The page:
The level or percentage of darkness is completely up to you—as long as you abide with the law and what fits your needs. In the UK, there are specific guidelines for car owners who would want their vehicles tinted. Basically, the tinting law states that front windscreens and front side windows depend on when the vehicle was first used. If the vehicle was first used after April 1, 1985, then the required percentage of the darkness of the tint should be at least 75% of light through and the front side windows must let at least 70% of light through. But, if the car was first used before April 1, 1985, the front windscreen and front side windows must both let at least 70% of light through.
If your front side windows or windscreen are found to be too heavily tinted, you are committing an offense. You can be issued with an Endorseable Fixed Penalty Notice (EFPN) – meaning your license will be endorsed with 3 points, plus you will be served a £60 fine.
But, if your windows are illegally tinted but close to the legal limit, it is possible you might be let off with a vehicle defect rectification notice, which requires you to have the tint removed and provide evidence that this has been done to a police station
Tinted windows prevents you to see the view clearly
Contrary to this belief, a lot of window tint films are non-reflective, meaning you can see the view outside, as if there is no tint installed on your windows.
You can get films that are not reflective on either side of the glass, or films that are opaque on the outside and transparent from within.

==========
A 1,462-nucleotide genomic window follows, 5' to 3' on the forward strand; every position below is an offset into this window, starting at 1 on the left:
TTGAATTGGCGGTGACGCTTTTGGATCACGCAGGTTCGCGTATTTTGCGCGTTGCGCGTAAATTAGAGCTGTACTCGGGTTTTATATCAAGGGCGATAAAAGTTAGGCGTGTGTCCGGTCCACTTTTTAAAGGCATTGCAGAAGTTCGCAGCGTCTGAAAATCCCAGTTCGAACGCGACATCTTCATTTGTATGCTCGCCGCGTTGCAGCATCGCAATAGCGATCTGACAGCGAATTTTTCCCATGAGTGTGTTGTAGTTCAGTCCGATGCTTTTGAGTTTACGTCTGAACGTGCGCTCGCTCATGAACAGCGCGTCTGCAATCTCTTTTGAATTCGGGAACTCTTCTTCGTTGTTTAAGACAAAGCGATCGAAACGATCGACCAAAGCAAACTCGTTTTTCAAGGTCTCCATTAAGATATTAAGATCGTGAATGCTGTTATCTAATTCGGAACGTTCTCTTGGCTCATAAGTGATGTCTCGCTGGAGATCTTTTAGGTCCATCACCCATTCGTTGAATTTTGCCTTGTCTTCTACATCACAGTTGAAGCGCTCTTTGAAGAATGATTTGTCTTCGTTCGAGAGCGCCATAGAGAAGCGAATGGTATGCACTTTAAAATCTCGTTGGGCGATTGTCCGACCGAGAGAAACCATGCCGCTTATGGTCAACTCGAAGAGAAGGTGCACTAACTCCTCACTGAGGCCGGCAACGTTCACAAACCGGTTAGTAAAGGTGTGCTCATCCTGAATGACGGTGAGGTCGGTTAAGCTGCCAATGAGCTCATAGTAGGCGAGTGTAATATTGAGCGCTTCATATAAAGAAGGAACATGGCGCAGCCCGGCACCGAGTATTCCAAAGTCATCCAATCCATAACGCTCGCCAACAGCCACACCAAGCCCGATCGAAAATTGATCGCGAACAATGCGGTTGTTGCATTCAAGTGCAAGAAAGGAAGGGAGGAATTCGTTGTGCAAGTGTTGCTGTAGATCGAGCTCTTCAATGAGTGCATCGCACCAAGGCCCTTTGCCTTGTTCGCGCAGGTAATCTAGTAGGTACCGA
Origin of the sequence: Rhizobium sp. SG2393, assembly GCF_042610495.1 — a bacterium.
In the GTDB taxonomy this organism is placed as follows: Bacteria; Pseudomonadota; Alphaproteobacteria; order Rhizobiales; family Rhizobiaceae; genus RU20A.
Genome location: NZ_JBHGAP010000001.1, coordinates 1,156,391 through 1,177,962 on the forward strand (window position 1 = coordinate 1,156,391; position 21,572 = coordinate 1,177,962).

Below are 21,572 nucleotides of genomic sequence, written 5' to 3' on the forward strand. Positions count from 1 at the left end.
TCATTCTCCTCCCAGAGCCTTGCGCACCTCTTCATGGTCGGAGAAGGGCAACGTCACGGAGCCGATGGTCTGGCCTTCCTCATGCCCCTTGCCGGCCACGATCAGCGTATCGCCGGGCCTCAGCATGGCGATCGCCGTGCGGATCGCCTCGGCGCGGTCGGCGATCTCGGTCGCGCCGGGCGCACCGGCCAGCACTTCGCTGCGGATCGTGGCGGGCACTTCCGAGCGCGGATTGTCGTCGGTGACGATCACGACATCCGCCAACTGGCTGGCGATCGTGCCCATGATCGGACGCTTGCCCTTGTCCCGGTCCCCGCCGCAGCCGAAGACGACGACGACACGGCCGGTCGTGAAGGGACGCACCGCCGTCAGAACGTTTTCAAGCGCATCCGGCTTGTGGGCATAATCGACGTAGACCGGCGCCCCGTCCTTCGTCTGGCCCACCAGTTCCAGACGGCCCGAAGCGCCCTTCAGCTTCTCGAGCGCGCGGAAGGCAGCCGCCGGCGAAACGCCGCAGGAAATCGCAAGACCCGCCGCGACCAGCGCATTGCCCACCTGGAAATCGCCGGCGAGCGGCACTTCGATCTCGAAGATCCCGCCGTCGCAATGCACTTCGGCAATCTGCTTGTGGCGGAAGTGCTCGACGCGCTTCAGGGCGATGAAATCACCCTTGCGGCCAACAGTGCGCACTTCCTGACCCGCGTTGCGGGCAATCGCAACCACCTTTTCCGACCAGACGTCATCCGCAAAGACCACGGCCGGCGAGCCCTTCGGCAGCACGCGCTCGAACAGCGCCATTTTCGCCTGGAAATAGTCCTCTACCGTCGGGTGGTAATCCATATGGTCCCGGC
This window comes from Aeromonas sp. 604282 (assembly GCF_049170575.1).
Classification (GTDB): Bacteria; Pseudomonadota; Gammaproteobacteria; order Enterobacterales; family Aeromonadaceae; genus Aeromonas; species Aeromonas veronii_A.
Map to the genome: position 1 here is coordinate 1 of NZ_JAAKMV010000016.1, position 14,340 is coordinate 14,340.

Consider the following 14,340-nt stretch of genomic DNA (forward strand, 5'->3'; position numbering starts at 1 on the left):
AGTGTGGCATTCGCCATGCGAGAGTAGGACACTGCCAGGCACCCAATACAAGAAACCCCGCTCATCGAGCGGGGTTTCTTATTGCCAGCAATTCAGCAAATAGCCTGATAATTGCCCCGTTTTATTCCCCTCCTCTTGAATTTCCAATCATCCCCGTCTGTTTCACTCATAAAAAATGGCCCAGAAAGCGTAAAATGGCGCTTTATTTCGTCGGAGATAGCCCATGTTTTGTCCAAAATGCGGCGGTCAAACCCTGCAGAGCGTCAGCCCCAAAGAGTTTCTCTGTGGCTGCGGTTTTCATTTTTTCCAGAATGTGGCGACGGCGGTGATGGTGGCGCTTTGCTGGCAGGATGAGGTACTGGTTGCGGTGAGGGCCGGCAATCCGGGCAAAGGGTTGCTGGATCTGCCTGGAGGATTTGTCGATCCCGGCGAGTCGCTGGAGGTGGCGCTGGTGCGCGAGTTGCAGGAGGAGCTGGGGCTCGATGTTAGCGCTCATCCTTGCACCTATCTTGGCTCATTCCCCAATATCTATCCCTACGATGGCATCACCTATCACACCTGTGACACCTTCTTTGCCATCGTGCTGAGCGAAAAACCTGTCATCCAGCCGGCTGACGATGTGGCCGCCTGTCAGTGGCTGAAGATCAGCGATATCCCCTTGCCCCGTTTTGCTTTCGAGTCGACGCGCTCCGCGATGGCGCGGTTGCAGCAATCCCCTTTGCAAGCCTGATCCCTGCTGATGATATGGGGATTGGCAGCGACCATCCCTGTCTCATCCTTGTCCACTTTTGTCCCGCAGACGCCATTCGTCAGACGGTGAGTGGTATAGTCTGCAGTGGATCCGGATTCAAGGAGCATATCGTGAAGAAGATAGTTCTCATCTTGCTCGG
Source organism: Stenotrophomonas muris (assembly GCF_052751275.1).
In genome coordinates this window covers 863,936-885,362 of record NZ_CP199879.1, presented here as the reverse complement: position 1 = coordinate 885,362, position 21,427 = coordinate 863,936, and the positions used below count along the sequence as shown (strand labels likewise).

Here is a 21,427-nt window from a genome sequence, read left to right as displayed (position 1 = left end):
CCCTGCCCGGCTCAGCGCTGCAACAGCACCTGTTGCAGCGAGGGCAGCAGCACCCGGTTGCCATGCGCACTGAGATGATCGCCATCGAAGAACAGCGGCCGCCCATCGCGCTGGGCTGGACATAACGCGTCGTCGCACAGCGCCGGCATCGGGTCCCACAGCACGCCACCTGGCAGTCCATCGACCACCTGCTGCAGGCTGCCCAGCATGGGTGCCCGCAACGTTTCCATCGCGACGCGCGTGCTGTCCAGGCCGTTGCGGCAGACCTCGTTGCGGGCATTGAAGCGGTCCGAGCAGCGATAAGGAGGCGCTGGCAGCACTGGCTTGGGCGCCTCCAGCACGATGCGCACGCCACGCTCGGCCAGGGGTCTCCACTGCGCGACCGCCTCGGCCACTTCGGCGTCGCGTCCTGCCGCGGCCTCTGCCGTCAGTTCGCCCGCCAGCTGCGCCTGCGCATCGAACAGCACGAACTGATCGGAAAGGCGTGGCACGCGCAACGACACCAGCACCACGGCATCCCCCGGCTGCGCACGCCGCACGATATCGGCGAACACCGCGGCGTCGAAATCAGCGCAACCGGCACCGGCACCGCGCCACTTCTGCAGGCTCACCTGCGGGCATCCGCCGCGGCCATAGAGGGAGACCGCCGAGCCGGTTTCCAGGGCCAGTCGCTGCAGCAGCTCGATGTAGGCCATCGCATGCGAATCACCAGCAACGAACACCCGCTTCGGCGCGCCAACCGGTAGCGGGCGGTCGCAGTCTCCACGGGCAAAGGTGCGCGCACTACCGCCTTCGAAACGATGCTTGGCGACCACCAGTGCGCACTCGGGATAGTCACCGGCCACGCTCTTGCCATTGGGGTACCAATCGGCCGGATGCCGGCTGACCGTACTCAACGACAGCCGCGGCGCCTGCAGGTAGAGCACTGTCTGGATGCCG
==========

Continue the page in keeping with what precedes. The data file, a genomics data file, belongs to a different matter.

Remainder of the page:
Tinted windows will not break in times of accidents
No, Tints don’t prevent windows from breaking—but it intensifies the structure of the window during unfortunate times of unforeseen situations. The window tint can actually help to reduce potential glass fragments from scattering provided that the piece of window film stays intact.
The tint can act like a bandage by holding shattered glass together when it breaks, reducing the risk of loose shards that can cause harm to the driver or passengers. In cases of road accidents, untinted car windows tend to shatter in to more, little pieces of glass compared to tinted windows. Window tint covers the entire pane of your glass, which can come in handy if it ever breaks during an accident.
It also prevents car theft by limiting how much a potential thief sees inside your car, but tinting products have no power to stop windows from breaking. Having no car window tint in the first place can make you vulnerable to car theft, especially if leaving valuables inside the car became your habit. Without window tints, the things inside your locked car in a parking lot can be a window display for thieves.
Tints are entirely for the looks. It has no real benefits
Window tint greatly improves the aesthetics of your ride, but the long list of its benefits doesn’t end there. The reality is that window tint has much more benefit than cosmetics alone.
In fact, today’s window tint films effectively block UV rays, protect your car’s interior and prevent fading and it also secures the safety of the driver, blocking glare and bright lights that can potentially affect the driving and cause road accidents.
Window tinting also reduces the amount of heat that your car takes in while parked, so you will not have to spend as much time and energy cooling the vehicle on a hot day, lessening the fuel you need to improve the efficiency of your car’s cooling systems.